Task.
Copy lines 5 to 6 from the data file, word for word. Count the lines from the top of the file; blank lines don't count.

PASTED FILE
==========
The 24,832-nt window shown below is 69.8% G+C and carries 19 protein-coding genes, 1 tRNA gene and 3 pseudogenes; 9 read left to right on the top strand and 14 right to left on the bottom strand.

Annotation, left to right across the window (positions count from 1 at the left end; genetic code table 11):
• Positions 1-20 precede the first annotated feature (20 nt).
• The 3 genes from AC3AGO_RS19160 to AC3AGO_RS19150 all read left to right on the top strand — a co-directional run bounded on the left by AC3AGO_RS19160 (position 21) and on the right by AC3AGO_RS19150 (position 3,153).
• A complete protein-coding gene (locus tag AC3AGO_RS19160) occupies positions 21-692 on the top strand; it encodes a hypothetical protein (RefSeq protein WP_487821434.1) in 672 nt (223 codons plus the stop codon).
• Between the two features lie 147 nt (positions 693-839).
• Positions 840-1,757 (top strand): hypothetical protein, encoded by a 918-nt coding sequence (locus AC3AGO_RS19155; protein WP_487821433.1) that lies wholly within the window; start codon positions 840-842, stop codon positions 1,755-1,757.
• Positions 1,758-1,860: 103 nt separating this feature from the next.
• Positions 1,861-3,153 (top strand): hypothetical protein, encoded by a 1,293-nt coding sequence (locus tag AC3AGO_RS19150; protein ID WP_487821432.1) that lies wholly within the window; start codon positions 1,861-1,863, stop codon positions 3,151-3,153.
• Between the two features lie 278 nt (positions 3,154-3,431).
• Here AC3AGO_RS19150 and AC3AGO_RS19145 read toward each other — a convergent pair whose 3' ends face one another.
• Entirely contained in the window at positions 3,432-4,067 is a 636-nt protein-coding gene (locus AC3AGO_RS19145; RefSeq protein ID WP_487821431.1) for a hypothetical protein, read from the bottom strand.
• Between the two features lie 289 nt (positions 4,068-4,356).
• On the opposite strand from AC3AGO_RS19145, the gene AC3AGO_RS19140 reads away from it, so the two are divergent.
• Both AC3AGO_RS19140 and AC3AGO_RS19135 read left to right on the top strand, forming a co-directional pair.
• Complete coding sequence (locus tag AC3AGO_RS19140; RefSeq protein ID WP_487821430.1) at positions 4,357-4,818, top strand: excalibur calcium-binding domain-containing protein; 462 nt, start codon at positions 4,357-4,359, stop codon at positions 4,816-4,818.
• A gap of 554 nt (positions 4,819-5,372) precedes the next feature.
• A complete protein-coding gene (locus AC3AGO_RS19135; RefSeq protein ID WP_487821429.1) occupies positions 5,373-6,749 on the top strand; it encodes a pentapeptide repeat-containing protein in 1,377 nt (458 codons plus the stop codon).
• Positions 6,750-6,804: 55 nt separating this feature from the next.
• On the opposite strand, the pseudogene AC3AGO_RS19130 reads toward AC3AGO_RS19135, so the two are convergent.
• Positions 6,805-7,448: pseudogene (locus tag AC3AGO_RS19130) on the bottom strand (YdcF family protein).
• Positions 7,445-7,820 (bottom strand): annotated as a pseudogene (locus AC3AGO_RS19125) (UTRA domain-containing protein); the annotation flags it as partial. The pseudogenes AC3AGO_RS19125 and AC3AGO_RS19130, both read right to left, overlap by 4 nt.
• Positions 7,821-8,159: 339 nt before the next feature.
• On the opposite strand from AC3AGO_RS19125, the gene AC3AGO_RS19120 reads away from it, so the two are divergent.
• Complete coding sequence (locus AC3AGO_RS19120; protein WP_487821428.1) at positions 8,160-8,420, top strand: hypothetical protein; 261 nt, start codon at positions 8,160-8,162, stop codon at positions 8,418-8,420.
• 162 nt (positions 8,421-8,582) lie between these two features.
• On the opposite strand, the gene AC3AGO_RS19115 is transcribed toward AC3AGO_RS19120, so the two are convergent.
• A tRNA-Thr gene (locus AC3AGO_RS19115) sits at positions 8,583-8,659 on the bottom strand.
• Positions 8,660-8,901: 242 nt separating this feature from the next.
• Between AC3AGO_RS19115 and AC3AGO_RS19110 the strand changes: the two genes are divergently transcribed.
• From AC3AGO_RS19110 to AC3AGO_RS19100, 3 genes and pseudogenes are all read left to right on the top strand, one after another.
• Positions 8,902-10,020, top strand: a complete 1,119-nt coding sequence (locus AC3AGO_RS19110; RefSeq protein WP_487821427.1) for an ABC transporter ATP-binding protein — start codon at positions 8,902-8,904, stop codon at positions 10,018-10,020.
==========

• A complete protein-coding gene (locus tag AC3AGO_RS19160) occupies positions 21-692 on the top strand; it encodes a hypothetical protein (RefSeq protein WP_487821434.1) in 672 nt (223 codons plus the stop codon).
• Between the two features lie 147 nt (positions 693-839).